Thursday, September 16, 2010

What I've Learned - On Writing (4)

This is sort of a sad day for me because it will be my last day recapping my favorite lessons from On Writing by Stephen King. I love this book so much and I highly recommend it to all my writer friends out there! I got my copy at a library sale last year. It was the best $1 I ever spent!

On Writing

Today's lesson is another simple one, but one that hits close to home since I'm working on revisions: Second Draft = First Draft - 10%

Sounds simple, right? Well, for an underwriter like me, it's not so easy. It's more like Second Draft = First Draft + 20%. I know, it's crazy, right? Well, when I tell you the first draft of my current WIP clocked in at 41k, do you believe me now?

I'm trying to get my WIP to top out at about 60k, and then I think I'll be in good shape. I do think about this when I'm revising scenes, though. The idea is to only keep what's important to the novel as a whole. There are things that sound good to me, and then things that are not good for the WIP. For me, I'm using this advice as a way to remember that not everything I wrote in the first draft should end up in the second draft just because I'm short on words. I can always add new scenes that enhance the story.

So On Writing may be finished, but that doesn't mean I'm done learning! Next week, I'll be sharing some tips from Bird by Bird by Ann Lamott.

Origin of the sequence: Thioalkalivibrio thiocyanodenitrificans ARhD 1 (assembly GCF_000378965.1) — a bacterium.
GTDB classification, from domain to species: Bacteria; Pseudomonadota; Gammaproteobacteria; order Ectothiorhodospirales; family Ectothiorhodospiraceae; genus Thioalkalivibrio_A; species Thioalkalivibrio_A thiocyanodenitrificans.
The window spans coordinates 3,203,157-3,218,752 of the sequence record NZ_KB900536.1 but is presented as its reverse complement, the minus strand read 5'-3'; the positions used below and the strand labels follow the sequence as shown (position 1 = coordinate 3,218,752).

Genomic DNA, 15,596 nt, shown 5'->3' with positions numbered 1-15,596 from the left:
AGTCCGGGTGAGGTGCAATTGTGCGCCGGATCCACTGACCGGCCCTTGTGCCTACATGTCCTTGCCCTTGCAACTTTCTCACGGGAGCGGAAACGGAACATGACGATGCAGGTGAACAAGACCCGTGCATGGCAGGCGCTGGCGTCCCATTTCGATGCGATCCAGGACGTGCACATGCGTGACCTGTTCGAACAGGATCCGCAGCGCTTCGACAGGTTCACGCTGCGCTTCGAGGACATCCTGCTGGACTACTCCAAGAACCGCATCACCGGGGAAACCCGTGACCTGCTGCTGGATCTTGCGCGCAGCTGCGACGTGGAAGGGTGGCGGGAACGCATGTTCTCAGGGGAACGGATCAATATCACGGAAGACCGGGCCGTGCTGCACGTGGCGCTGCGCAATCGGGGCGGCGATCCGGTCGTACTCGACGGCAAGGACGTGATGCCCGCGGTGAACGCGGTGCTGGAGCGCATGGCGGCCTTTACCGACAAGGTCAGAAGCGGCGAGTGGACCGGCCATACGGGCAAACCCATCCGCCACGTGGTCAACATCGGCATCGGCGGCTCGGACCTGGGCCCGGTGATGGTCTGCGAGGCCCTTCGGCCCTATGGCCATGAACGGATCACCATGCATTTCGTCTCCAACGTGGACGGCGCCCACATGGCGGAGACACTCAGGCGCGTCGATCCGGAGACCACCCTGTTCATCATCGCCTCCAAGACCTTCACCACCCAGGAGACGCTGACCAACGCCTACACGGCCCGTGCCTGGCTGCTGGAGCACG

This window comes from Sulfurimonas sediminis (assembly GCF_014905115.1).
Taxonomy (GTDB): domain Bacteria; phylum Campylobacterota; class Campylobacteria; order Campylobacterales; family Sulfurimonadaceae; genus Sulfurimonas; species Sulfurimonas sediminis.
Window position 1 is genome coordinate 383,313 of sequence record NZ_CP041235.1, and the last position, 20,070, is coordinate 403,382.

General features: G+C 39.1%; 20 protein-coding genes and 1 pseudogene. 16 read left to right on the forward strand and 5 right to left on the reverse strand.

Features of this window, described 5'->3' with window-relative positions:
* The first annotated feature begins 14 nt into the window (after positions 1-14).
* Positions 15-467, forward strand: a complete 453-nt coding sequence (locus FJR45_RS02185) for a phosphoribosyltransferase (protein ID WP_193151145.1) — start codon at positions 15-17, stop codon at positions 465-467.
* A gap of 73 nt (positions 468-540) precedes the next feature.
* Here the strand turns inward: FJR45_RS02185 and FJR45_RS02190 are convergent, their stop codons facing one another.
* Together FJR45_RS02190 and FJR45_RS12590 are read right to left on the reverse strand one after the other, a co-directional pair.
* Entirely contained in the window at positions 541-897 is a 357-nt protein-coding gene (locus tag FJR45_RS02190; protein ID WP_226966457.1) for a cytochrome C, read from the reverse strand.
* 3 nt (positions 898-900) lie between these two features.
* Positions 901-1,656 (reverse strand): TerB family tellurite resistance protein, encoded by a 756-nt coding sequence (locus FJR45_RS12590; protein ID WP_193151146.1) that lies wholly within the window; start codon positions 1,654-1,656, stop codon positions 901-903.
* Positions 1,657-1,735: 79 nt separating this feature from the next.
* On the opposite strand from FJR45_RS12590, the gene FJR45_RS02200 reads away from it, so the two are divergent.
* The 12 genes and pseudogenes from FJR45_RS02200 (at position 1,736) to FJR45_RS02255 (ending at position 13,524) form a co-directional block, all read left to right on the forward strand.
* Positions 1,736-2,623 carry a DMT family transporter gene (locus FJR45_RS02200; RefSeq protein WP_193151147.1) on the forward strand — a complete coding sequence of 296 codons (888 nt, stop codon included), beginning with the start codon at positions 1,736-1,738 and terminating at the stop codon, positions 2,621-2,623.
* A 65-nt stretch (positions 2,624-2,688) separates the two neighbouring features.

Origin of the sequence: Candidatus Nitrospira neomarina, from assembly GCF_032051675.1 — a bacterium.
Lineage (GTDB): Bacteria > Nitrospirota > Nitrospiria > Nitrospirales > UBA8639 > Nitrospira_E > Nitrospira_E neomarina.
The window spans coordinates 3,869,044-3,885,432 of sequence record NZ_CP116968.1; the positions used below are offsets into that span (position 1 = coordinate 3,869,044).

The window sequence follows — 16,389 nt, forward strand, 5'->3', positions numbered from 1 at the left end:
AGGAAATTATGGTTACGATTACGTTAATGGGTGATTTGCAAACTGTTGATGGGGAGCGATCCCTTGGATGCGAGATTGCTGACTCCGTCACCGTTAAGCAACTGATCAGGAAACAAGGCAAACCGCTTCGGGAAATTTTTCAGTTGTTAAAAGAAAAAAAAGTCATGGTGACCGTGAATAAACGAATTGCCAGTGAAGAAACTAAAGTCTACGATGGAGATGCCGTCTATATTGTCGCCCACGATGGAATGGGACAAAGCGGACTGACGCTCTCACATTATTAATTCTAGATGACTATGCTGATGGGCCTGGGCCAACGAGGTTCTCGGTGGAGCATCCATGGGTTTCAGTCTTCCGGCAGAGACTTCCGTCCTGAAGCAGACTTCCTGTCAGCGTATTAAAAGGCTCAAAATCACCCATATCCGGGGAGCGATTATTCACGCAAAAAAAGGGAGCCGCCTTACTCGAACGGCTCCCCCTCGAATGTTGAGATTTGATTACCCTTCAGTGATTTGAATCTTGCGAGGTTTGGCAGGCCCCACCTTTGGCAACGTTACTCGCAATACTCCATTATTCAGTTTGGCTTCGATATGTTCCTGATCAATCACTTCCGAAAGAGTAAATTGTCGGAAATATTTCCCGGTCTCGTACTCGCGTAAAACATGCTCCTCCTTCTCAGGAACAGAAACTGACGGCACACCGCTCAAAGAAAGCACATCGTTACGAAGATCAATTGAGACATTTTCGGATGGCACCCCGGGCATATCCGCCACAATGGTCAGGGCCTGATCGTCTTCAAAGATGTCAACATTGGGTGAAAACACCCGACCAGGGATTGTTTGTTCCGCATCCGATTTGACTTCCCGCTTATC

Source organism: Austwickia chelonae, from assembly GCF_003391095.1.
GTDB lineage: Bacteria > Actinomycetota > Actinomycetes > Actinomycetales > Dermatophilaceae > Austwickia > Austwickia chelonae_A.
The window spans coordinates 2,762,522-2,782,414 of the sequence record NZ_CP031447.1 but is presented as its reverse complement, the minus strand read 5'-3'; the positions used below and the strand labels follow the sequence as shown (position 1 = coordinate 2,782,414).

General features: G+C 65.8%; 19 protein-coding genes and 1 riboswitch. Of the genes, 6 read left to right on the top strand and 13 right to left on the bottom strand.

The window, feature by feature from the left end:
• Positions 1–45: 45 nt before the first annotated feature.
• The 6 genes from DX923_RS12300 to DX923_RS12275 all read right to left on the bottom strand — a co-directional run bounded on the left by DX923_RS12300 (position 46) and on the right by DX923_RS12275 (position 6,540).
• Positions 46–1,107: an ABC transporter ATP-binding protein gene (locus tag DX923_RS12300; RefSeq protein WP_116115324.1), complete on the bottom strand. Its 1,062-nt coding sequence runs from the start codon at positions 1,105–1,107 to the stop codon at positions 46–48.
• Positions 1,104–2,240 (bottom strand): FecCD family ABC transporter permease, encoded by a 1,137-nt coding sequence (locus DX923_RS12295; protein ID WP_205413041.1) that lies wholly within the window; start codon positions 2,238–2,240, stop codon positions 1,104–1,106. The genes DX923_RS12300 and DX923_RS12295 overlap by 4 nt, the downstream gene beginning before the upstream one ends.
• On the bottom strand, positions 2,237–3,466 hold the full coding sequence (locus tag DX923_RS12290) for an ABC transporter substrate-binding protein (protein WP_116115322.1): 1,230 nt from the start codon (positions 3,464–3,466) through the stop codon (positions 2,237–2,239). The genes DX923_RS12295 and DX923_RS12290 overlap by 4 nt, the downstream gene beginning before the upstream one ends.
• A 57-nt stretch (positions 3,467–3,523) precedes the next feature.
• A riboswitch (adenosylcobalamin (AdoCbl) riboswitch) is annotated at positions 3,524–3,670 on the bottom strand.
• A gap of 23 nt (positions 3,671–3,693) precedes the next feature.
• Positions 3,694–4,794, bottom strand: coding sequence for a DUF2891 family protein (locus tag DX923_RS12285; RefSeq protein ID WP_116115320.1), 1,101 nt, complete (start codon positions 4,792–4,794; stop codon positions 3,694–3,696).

How do you deal with your second drafts? Are you an over writer on an under writer? Do you employ the formula Stephen King follows??


  1. My second drafts are more like First draft minus 20%. :D But sounds like you have some great direction, and now it's just a matter of getting there. You've chosen some great craft books to learn with.

  2. I usually add 5 to 10 percent after the first read and from there I'm generally cutting. Whatever my word count is at the end of my first draft, it will most likely be within a few thousand words at the end. Adding first, subtracting later.
    All except for my first book which came in way too big at 120,000 - I'm still cutting and revising. It may be the project that never ends...

  3. I am SUCH and overwriter. And my learning experience through this process is figuring out what to cut. :-\